Ambassadors play an important role in digital activities at two levels- their own use of digital platforms and their embassy’s use of digital platforms.
At the individual level, Ambassadors are able to attract a sizable following on social media as they remain the official representative of their state in a foreign land. Thus, digital Ambassador often attract more elites (i.e., journalists, policy makers, academics, other Ambassadors) than their embassy. Moreover, my analyses show that Ambassador tweets often have a greater online reach than embassy tweets given that they garner attention from journalists and politicians.
Within the realm of social media, Ambassadors can employ digital platforms in three ways. First, they can use it to offer analysis and insight into global, regional and local events. Despite recent depictions of social media users are gullible consumers of fake news, it is important to remember that digital diplomacy audiences are interested in learning about the world around them. Ambassadors’ expertise ss foreign policy analysts can help followers make sense of a world that seems chaotic and in a constant state of crisis. By offering insight and analysis Ambassadors can thus reduce some of the tension and anxiety now felt around the world.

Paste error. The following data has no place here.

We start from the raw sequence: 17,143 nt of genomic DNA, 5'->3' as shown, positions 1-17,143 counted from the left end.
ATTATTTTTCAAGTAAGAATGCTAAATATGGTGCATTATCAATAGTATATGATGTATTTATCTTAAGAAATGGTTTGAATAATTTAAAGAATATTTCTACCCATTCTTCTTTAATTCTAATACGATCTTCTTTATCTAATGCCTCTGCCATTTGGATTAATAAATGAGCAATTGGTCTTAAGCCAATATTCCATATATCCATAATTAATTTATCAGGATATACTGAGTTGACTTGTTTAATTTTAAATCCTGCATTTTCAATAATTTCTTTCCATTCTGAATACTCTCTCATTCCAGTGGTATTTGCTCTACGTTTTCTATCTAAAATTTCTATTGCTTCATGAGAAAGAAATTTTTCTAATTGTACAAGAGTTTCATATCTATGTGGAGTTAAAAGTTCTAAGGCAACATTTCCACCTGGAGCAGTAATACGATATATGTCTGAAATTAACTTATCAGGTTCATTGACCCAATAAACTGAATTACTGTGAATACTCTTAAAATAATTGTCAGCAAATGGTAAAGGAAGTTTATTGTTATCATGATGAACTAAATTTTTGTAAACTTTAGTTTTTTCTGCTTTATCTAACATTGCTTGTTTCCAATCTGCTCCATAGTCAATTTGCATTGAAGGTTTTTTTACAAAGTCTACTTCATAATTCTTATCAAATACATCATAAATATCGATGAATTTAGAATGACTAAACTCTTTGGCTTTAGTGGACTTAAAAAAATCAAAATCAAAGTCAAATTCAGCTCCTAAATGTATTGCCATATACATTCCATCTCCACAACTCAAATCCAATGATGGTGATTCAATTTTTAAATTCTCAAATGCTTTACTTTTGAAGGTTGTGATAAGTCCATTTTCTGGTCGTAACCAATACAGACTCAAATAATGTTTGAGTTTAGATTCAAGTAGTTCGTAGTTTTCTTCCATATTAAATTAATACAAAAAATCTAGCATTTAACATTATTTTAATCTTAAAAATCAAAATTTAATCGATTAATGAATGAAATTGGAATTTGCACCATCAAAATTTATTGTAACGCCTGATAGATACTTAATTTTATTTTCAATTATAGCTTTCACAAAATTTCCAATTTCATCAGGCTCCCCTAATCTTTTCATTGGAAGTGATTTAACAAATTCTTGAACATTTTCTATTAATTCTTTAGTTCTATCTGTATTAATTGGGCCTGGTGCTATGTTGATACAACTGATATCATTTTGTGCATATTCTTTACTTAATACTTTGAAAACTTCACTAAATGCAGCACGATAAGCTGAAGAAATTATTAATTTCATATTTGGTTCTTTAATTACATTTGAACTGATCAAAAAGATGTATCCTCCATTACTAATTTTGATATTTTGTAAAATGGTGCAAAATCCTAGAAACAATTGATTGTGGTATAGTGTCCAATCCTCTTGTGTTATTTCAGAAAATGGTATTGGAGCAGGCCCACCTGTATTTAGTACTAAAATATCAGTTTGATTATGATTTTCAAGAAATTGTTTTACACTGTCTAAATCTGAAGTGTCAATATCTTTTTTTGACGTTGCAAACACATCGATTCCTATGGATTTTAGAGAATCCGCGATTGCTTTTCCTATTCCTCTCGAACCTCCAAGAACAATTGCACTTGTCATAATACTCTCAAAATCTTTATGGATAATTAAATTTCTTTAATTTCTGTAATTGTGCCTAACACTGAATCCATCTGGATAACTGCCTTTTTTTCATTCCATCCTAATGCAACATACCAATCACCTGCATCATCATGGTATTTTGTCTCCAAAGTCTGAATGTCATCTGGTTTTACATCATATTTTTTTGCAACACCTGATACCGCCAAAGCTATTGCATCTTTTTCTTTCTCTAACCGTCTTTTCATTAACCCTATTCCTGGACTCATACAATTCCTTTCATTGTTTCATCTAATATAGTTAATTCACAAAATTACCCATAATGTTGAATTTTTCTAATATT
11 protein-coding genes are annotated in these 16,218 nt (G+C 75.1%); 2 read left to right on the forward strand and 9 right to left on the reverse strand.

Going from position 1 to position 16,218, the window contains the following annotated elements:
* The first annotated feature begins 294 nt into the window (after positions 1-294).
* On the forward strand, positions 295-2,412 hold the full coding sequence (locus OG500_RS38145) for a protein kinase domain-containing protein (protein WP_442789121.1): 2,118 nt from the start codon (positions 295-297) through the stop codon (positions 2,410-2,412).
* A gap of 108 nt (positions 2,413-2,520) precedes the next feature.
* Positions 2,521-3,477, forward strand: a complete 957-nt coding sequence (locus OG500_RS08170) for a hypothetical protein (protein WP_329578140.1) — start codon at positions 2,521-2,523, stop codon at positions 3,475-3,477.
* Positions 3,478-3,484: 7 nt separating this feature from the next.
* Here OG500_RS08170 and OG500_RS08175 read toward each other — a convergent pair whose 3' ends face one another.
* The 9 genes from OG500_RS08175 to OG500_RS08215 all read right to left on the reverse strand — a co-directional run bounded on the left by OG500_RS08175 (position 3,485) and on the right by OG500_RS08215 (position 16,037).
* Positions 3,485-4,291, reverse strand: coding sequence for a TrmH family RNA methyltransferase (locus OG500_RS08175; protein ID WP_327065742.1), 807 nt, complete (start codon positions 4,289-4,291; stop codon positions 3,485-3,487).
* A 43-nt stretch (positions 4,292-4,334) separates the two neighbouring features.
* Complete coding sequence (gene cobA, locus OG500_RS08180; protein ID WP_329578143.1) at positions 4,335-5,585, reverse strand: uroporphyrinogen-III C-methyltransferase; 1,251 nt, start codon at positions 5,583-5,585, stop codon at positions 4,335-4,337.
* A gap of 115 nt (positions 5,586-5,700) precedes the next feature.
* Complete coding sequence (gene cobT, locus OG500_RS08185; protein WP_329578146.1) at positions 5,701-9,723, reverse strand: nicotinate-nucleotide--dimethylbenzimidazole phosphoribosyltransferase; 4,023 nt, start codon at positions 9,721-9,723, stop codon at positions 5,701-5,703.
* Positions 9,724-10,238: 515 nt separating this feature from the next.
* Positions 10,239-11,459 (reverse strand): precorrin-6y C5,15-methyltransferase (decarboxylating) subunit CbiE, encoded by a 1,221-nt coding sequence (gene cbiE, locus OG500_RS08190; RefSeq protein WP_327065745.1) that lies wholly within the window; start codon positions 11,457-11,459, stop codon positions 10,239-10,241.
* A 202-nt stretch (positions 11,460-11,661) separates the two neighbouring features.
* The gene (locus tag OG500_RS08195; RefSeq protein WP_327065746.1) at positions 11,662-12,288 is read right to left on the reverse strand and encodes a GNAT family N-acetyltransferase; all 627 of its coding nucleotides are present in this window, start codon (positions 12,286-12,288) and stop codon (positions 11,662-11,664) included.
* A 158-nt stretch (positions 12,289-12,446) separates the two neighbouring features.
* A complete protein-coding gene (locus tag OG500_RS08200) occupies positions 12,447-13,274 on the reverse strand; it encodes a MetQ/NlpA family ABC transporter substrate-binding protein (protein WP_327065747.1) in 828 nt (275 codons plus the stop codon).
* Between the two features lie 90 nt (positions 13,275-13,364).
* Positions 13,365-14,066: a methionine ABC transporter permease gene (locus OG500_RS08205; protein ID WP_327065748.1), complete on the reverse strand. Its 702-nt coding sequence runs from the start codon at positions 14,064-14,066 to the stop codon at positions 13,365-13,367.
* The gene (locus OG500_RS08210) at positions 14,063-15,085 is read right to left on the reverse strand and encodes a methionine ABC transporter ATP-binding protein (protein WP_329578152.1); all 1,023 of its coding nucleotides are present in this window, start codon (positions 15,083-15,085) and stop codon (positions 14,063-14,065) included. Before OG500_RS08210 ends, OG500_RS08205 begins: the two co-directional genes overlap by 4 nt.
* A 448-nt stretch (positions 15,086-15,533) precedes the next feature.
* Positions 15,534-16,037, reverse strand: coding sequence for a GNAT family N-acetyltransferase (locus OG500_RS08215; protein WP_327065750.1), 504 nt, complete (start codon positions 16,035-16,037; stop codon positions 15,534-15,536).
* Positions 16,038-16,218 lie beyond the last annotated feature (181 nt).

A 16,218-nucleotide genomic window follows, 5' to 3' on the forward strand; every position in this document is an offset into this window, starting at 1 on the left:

Second, Ambassadors can use social media in order to curate information for their followers. Digitalization is accompanied by a paradox of plenty- there are so many sites, with so much information, that one can often get lost. By curating information, suggesting sources of information and recommending valuable websites, Ambassadors can help their followers sift through this cluttered online environment. Importantly, Ambassadors can also help their followers identify unreliable sources of information and news outlets that prefer alternative facts and fiction to actual reporting.
Thus, Ambassadors can help fight the spread of fake news.
Third, Ambassadors can manifest their state on social media. By exposing their followers to other cultures, norms, values and history, Ambassadors can use social media to present their state to a foreign public, in all its majesty. Indeed some Ambassadors are already utilizing digital platforms to craft their country’s image online. The French Ambassador to the US, for instance, is the online embodiment of France in America.
Ambassadors as Digital Gatekeepers
When evaluating MFA digital diplomacy practices, I often find that Ambassadors set the digital tone within their sphere of influence. Embassies headed by Ambassador who view digital platforms as a waste of time or a dangerous tool will barley be active online. Conversely, embassies headed by Ambassadors who realize the potential of digital platforms will be active online and will use digital platforms in innovative ways.